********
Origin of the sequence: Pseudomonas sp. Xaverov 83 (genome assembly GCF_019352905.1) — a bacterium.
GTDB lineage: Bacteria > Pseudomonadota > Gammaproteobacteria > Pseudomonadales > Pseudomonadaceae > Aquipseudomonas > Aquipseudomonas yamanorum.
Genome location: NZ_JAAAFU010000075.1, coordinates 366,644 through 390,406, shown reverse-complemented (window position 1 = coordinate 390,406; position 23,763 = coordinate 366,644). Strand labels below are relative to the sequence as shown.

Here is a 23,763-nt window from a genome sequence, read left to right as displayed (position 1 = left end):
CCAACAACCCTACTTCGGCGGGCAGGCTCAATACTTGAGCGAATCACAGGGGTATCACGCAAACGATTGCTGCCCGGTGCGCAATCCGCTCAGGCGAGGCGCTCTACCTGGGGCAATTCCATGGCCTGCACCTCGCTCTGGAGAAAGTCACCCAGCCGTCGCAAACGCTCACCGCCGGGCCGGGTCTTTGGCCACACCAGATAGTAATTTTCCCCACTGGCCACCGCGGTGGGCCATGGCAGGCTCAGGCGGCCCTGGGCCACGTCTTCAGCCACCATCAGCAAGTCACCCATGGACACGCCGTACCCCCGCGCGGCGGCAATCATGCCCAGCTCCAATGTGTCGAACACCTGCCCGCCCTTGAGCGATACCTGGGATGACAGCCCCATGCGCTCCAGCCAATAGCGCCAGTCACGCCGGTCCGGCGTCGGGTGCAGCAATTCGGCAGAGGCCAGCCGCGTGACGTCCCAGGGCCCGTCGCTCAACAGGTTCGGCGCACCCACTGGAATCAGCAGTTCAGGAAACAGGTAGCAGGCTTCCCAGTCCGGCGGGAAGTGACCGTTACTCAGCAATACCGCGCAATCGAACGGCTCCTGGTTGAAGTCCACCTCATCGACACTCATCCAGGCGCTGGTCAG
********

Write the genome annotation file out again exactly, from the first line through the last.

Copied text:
Origin of the sequence: Pseudomonas sp. Xaverov 83 (genome assembly GCF_019352905.1) — a bacterium.
GTDB lineage: Bacteria > Pseudomonadota > Gammaproteobacteria > Pseudomonadales > Pseudomonadaceae > Aquipseudomonas > Aquipseudomonas yamanorum.
Genome location: NZ_JAAAFU010000075.1, coordinates 366,644 through 390,406, shown reverse-complemented (window position 1 = coordinate 390,406; position 23,763 = coordinate 366,644). Strand labels below are relative to the sequence as shown.

Here is a 23,763-nt window from a genome sequence, read left to right as displayed (position 1 = left end):
CCAACAACCCTACTTCGGCGGGCAGGCTCAATACTTGAGCGAATCACAGGGGTATCACGCAAACGATTGCTGCCCGGTGCGCAATCCGCTCAGGCGAGGCGCTCTACCTGGGGCAATTCCATGGCCTGCACCTCGCTCTGGAGAAAGTCACCCAGCCGTCGCAAACGCTCACCGCCGGGCCGGGTCTTTGGCCACACCAGATAGTAATTTTCCCCACTGGCCACCGCGGTGGGCCATGGCAGGCTCAGGCGGCCCTGGGCCACGTCTTCAGCCACCATCAGCAAGTCACCCATGGACACGCCGTACCCCCGCGCGGCGGCAATCATGCCCAGCTCCAATGTGTCGAACACCTGCCCGCCCTTGAGCGATACCTGGGATGACAGCCCCATGCGCTCCAGCCAATAGCGCCAGTCACGCCGGTCCGGCGTCGGGTGCAGCAATTCGGCAGAGGCCAGCCGCGTGACGTCCCAGGGCCCGTCGCTCAACAGGTTCGGCGCACCCACTGGAATCAGCAGTTCAGGAAACAGGTAGCAGGCTTCCCAGTCCGGCGGGAAGTGACCGTTACTCAGCAATACCGCGCAATCGAACGGCTCCTGGTTGAAGTCCACCTCATCGACACTCATCCAGGCGCTGGTCAG